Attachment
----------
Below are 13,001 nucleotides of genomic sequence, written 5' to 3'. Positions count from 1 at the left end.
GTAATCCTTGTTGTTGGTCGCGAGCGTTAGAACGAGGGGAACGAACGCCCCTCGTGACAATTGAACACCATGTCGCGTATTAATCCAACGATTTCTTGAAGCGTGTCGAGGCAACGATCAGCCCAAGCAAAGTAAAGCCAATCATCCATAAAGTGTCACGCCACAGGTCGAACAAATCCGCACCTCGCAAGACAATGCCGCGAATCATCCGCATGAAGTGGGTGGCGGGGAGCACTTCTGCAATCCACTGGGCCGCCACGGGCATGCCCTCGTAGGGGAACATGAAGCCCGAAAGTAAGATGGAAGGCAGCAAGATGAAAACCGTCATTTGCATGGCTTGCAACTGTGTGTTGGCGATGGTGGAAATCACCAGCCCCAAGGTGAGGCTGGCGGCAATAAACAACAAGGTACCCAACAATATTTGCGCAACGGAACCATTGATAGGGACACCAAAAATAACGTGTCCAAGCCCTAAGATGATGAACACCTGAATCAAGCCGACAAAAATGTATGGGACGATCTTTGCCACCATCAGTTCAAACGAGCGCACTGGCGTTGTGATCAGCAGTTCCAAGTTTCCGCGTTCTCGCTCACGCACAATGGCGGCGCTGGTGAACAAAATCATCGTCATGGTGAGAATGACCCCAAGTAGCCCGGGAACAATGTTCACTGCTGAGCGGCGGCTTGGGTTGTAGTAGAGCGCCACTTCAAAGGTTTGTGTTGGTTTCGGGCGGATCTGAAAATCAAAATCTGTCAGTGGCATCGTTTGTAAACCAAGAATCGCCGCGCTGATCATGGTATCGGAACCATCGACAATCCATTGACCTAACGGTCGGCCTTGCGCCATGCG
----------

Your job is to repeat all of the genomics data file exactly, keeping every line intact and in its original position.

Below are 13,001 nucleotides of genomic sequence, written 5' to 3'. Positions count from 1 at the left end.
GTAATCCTTGTTGTTGGTCGCGAGCGTTAGAACGAGGGGAACGAACGCCCCTCGTGACAATTGAACACCATGTCGCGTATTAATCCAACGATTTCTTGAAGCGTGTCGAGGCAACGATCAGCCCAAGCAAAGTAAAGCCAATCATCCATAAAGTGTCACGCCACAGGTCGAACAAATCCGCACCTCGCAAGACAATGCCGCGAATCATCCGCATGAAGTGGGTGGCGGGGAGCACTTCTGCAATCCACTGGGCCGCCACGGGCATGCCCTCGTAGGGGAACATGAAGCCCGAAAGTAAGATGGAAGGCAGCAAGATGAAAACCGTCATTTGCATGGCTTGCAACTGTGTGTTGGCGATGGTGGAAATCACCAGCCCCAAGGTGAGGCTGGCGGCAATAAACAACAAGGTACCCAACAATATTTGCGCAACGGAACCATTGATAGGGACACCAAAAATAACGTGTCCAAGCCCTAAGATGATGAACACCTGAATCAAGCCGACAAAAATGTATGGGACGATCTTTGCCACCATCAGTTCAAACGAGCGCACTGGCGTTGTGATCAGCAGTTCCAAGTTTCCGCGTTCTCGCTCACGCACAATGGCGGCGCTGGTGAACAAAATCATCGTCATGGTGAGAATGACCCCAAGTAGCCCGGGAACAATGTTCACTGCTGAGCGGCGGCTTGGGTTGTAGTAGAGCGCCACTTCAAAGGTTTGTGTTGGTTTCGGGCGGATCTGAAAATCAAAATCTGTCAGTGGCATCGTTTGTAAACCAAGAATCGCCGCGCTGATCATGGTATCGGAACCATCGACAATCCATTGACCTAACGGTCGGCCTTGCGCCATGCG